The Winners and Losers From Alcoa's Report

Lee is a member of The Motley Fool Blog Network -- entries represent the personal opinion of the blogger and are not formally edited.

Investors always like to look at Alcoa’s (NYSE: AA) earnings and use them as a guide to the rest of earnings season. In the latest second-quarter results, there were some surprising elements which deserve to be looked at in more detail. In this article, I want to examine Alcoa’s end market commentary and discuss the implications for some companies which you might be looking at.

Alcoa changes guidance, but not for China

I’ve tabulated the updated full-year guidance below. The green segments are where numbers were upgraded, and red is for the downgrades.

<img alt="" src="http://g.fool.com/editorial/images/57558/alcoa_large.png" />

Probably the most surprising aspect of these results was that Alcoa didn’t reduce guidance in any of its end markets within China.  A number of companies have reported recently and cited specific weakness in the country. For example, FedEx recently spoke of global trade growing slower than global growth, Oracle cited weakness in China, and filtration company Pall (NYSE: PLL) delivered some disappointing numbers in its industrial filtration results.

Pall’s Chinese industrial sales were down 11% in the quarter. The company spoke of the ongoing changes in the Chinese economy and how they are forcing Pall to adjust its sales focus. In general, China is trying to shift towards more domestic consumption and reduce its dependency on export-led manufacturing.  This is presenting challenges to Pall, and given that nearly 60% of its industrial sales are in process technologies and 20% in microelectronics, it is likely to face some difficulties.

Aside from what companies are saying, China’s own economic data has been weaker recently, with the official Purchasing Managers’ Index registering 50.1 in June. A reading above 50 indicates growth, so clearly China’s manufacturing industry is not growing by much.  However, this is not the way that Alcoa sees it! Indeed, it actually cited Chinese demand for aluminum as remaining strong and kept its 11% demand growth forecast. 

The reason why Alcoa may be seeing relatively better conditions is because aerospace and automotives have been the standout performers within the industrial sector this year. Furthermore, beverage can packaging is relatively non-cyclical, and China’s heavy truck & trailer industry is benefiting this year from some regulatory changes. It looks like a case of good news for Alcoa, but not necessarily for the wider economy.

Winners and losers from Alcoa’s report

Aerospace and automotive have been strong this year for similar reasons. The U.S. consumer is starting to benefit from employment increases, and lenders are more willing to expand credit in the form of car loans. North American auto sales have been improving, while China’s remain strong. 

Aerospace has been very solid, and the industry has the potential to outperform in a cyclical recovery because its dynamics have changed.  The need for austerity has forced governments to stop subsidizing national loss-making champions, and airlines are getting much better at dealing with high oil prices and outsourcing unnecessary work. The result is increased airline profitability driven by Asian passenger traffic.

This commentary will interest shareholders in a diversified industrial company like General Electric (NYSE: GE) or Ametek (NYSE: AME). Aviation is GE’s largest industrial profit generator, and it needs strength in aviation, transportation, and health care in order to offset some weaker performance in Europe (particularly within its power & water segment). Alcoa spoke of a 40% rebound in growth in its regional jet business and 12% for its business jet segment.  This is great news for GE, but, on a more worrying front, Alcoa also said that it anticipated a weaker demand from Europe for industrial gas turbines. It looks like GE’s weakness in power & water is set to continue, so this is a mixed report for GE.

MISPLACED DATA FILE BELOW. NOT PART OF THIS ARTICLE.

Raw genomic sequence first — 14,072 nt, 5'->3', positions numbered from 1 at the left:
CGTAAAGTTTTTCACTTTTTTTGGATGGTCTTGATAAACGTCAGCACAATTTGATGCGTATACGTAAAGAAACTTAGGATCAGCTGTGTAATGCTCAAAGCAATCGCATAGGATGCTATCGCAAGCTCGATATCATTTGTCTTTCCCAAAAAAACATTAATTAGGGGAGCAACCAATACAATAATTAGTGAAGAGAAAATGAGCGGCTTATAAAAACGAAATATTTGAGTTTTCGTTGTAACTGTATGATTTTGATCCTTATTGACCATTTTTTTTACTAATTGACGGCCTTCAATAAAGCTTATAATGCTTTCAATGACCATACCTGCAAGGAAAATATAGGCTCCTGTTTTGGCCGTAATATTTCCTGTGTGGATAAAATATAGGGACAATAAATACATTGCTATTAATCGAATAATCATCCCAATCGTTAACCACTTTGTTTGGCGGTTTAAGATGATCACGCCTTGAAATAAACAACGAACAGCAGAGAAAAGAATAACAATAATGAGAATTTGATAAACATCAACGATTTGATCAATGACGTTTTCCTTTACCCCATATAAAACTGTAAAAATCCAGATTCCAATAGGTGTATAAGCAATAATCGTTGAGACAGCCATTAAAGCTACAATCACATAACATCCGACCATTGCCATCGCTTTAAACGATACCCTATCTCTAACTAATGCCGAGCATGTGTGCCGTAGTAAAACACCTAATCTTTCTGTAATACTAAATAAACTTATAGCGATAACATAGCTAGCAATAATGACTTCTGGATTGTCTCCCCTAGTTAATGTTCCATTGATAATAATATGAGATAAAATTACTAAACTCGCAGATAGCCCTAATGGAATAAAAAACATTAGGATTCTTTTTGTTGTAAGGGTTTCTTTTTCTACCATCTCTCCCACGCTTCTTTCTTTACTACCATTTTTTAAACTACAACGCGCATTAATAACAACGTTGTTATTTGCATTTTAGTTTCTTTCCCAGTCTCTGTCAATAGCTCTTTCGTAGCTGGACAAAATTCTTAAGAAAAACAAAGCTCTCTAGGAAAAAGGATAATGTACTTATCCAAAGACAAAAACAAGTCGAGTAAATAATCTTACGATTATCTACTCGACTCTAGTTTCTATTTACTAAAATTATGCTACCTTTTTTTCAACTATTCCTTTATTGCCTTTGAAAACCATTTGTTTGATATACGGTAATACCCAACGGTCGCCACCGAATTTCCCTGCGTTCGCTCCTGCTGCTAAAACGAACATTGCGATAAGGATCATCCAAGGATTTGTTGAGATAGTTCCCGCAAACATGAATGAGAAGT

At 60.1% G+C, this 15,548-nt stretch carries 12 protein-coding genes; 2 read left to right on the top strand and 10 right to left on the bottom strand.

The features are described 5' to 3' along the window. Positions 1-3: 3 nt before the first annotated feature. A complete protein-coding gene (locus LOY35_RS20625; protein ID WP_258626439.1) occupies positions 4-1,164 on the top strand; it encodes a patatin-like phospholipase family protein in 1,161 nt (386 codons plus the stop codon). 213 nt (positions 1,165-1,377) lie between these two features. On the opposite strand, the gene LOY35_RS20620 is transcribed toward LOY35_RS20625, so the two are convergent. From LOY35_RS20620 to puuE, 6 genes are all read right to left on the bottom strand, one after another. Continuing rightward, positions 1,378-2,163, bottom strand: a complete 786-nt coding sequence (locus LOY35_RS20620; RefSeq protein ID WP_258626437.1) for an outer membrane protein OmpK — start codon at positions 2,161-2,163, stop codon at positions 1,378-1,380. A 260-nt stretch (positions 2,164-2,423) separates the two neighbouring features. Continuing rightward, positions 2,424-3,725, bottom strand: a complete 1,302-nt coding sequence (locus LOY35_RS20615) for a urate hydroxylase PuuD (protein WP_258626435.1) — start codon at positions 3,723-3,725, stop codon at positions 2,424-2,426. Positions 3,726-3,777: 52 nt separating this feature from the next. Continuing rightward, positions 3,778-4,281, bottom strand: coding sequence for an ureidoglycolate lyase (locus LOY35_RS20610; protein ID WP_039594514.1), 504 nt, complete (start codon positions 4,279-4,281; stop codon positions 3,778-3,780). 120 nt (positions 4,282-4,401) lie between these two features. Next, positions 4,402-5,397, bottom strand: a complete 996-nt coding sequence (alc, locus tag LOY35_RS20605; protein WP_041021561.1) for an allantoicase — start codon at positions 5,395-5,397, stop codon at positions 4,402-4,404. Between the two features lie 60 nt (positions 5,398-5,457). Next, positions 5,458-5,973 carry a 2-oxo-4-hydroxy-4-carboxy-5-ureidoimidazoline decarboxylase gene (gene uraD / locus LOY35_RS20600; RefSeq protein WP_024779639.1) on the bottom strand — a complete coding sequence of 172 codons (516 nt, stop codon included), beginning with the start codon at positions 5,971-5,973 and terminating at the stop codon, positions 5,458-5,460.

However, it was a good report for Ametek shareholders. The company has heavy exposure to aerospace, particularly the business jet sector (Textron is a major customer). Ametek also has customers in the North American heavy truck & trailer market. Indeed, in its most recent results, Ametek had cited some softness in its power & industrial business, thanks to softness in the heavy truck market. My point here is that if Alcoa is talking about order rates being up, then this will surely feed through into Ametek in future quarters.

Other stocks worth considering for the aerospace theme are B/E Aerospace, Heico, and Precision Castparts. Finally, the heavy truck & trailer market seems stronger, so stocks like Cummins could see better prospects.

The bottom line

In conclusion, this was a pretty good report from an end-market-demand perspective. There were no downgrades to expectations over China, and if anything, the news on the aerospace and automotive sectors was a little better. There was even some positive news for the heavy truck & trailer market. Overall, it was a favorable report, but investors still need to remain selective about where they invest in the industrial sector, because the sub-sectors within it are reporting some varied performance.


Lee Samaha has no position in any stocks mentioned. The Motley Fool owns shares of General Electric Company. Try any of our Foolish newsletter services free for 30 days. We Fools may not all hold the same opinions, but we all believe that considering a diverse range of insights makes us better investors. The Motley Fool has a disclosure policy. Is this post wrong? Click here. Think you can do better? Join us and write your own!

blog comments powered by Disqus